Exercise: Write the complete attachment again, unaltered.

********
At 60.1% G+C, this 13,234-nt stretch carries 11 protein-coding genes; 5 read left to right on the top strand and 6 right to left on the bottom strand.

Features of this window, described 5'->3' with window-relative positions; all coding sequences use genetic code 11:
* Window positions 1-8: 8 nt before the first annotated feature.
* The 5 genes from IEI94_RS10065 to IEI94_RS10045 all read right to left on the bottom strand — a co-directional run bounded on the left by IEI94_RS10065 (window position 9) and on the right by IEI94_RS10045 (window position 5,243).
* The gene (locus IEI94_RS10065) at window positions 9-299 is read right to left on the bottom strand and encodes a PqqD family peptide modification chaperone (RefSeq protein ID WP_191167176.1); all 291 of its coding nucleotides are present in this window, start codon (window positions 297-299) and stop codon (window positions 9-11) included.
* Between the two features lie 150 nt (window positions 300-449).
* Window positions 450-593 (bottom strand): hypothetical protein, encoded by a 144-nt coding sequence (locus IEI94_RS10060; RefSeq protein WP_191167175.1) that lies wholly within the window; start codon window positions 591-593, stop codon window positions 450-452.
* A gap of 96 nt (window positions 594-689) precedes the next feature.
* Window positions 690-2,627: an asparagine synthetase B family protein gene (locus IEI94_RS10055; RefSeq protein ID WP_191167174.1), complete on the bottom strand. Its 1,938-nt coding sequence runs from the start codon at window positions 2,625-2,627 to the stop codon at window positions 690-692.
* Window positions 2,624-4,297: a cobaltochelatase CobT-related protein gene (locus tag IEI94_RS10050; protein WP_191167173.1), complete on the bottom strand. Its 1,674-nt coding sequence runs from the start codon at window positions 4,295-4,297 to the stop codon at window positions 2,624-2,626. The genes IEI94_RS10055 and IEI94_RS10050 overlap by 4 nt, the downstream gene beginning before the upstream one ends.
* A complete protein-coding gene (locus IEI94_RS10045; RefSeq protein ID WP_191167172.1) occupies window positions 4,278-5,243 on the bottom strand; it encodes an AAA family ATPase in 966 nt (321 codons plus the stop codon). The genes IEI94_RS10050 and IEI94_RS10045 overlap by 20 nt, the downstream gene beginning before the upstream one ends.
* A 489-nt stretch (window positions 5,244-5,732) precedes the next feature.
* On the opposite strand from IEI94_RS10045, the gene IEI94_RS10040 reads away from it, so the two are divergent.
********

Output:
At 60.1% G+C, this 13,234-nt stretch carries 11 protein-coding genes; 5 read left to right on the top strand and 6 right to left on the bottom strand.

Features of this window, described 5'->3' with window-relative positions; all coding sequences use genetic code 11:
* Window positions 1-8: 8 nt before the first annotated feature.
* The 5 genes from IEI94_RS10065 to IEI94_RS10045 all read right to left on the bottom strand — a co-directional run bounded on the left by IEI94_RS10065 (window position 9) and on the right by IEI94_RS10045 (window position 5,243).
* The gene (locus IEI94_RS10065) at window positions 9-299 is read right to left on the bottom strand and encodes a PqqD family peptide modification chaperone (RefSeq protein ID WP_191167176.1); all 291 of its coding nucleotides are present in this window, start codon (window positions 297-299) and stop codon (window positions 9-11) included.
* Between the two features lie 150 nt (window positions 300-449).
* Window positions 450-593 (bottom strand): hypothetical protein, encoded by a 144-nt coding sequence (locus IEI94_RS10060; RefSeq protein WP_191167175.1) that lies wholly within the window; start codon window positions 591-593, stop codon window positions 450-452.
* A gap of 96 nt (window positions 594-689) precedes the next feature.
* Window positions 690-2,627: an asparagine synthetase B family protein gene (locus IEI94_RS10055; RefSeq protein ID WP_191167174.1), complete on the bottom strand. Its 1,938-nt coding sequence runs from the start codon at window positions 2,625-2,627 to the stop codon at window positions 690-692.
* Window positions 2,624-4,297: a cobaltochelatase CobT-related protein gene (locus tag IEI94_RS10050; protein WP_191167173.1), complete on the bottom strand. Its 1,674-nt coding sequence runs from the start codon at window positions 4,295-4,297 to the stop codon at window positions 2,624-2,626. The genes IEI94_RS10055 and IEI94_RS10050 overlap by 4 nt, the downstream gene beginning before the upstream one ends.
* A complete protein-coding gene (locus IEI94_RS10045; RefSeq protein ID WP_191167172.1) occupies window positions 4,278-5,243 on the bottom strand; it encodes an AAA family ATPase in 966 nt (321 codons plus the stop codon). The genes IEI94_RS10050 and IEI94_RS10045 overlap by 20 nt, the downstream gene beginning before the upstream one ends.
* A 489-nt stretch (window positions 5,244-5,732) precedes the next feature.
* On the opposite strand from IEI94_RS10045, the gene IEI94_RS10040 reads away from it, so the two are divergent.